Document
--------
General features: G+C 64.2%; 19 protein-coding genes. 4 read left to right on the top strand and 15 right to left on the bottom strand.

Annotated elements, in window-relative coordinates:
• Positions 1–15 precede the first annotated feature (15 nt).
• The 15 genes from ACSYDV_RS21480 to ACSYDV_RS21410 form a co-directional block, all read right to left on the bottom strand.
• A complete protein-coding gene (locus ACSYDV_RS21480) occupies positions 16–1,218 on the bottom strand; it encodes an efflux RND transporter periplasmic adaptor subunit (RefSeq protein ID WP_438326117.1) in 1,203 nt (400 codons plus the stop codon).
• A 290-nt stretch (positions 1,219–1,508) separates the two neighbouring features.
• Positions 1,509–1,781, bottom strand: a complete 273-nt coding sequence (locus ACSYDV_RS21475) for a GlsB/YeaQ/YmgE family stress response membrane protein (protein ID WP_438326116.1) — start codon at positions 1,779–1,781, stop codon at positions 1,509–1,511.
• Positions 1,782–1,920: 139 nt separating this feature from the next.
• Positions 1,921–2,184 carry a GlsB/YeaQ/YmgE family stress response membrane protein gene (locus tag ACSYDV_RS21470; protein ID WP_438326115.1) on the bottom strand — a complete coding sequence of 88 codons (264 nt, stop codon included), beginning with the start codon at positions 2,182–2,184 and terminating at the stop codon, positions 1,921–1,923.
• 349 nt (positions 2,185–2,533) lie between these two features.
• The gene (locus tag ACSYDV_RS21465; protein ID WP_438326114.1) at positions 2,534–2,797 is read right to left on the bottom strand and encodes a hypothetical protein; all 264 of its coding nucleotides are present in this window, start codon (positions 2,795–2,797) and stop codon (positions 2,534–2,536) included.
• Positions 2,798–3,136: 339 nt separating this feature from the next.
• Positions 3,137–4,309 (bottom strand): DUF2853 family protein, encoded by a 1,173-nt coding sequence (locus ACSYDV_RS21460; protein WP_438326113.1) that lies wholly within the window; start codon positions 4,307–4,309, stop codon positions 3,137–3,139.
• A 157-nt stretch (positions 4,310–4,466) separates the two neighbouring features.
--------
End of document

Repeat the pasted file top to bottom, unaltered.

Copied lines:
General features: G+C 64.2%; 19 protein-coding genes. 4 read left to right on the top strand and 15 right to left on the bottom strand.

Annotated elements, in window-relative coordinates:
• Positions 1–15 precede the first annotated feature (15 nt).
• The 15 genes from ACSYDV_RS21480 to ACSYDV_RS21410 form a co-directional block, all read right to left on the bottom strand.
• A complete protein-coding gene (locus ACSYDV_RS21480) occupies positions 16–1,218 on the bottom strand; it encodes an efflux RND transporter periplasmic adaptor subunit (RefSeq protein ID WP_438326117.1) in 1,203 nt (400 codons plus the stop codon).
• A 290-nt stretch (positions 1,219–1,508) separates the two neighbouring features.
• Positions 1,509–1,781, bottom strand: a complete 273-nt coding sequence (locus ACSYDV_RS21475) for a GlsB/YeaQ/YmgE family stress response membrane protein (protein ID WP_438326116.1) — start codon at positions 1,779–1,781, stop codon at positions 1,509–1,511.
• Positions 1,782–1,920: 139 nt separating this feature from the next.
• Positions 1,921–2,184 carry a GlsB/YeaQ/YmgE family stress response membrane protein gene (locus tag ACSYDV_RS21470; protein ID WP_438326115.1) on the bottom strand — a complete coding sequence of 88 codons (264 nt, stop codon included), beginning with the start codon at positions 2,182–2,184 and terminating at the stop codon, positions 1,921–1,923.
• 349 nt (positions 2,185–2,533) lie between these two features.
• The gene (locus tag ACSYDV_RS21465; protein ID WP_438326114.1) at positions 2,534–2,797 is read right to left on the bottom strand and encodes a hypothetical protein; all 264 of its coding nucleotides are present in this window, start codon (positions 2,795–2,797) and stop codon (positions 2,534–2,536) included.
• Positions 2,798–3,136: 339 nt separating this feature from the next.
• Positions 3,137–4,309 (bottom strand): DUF2853 family protein, encoded by a 1,173-nt coding sequence (locus ACSYDV_RS21460; protein WP_438326113.1) that lies wholly within the window; start codon positions 4,307–4,309, stop codon positions 3,137–3,139.
• A 157-nt stretch (positions 4,310–4,466) separates the two neighbouring features.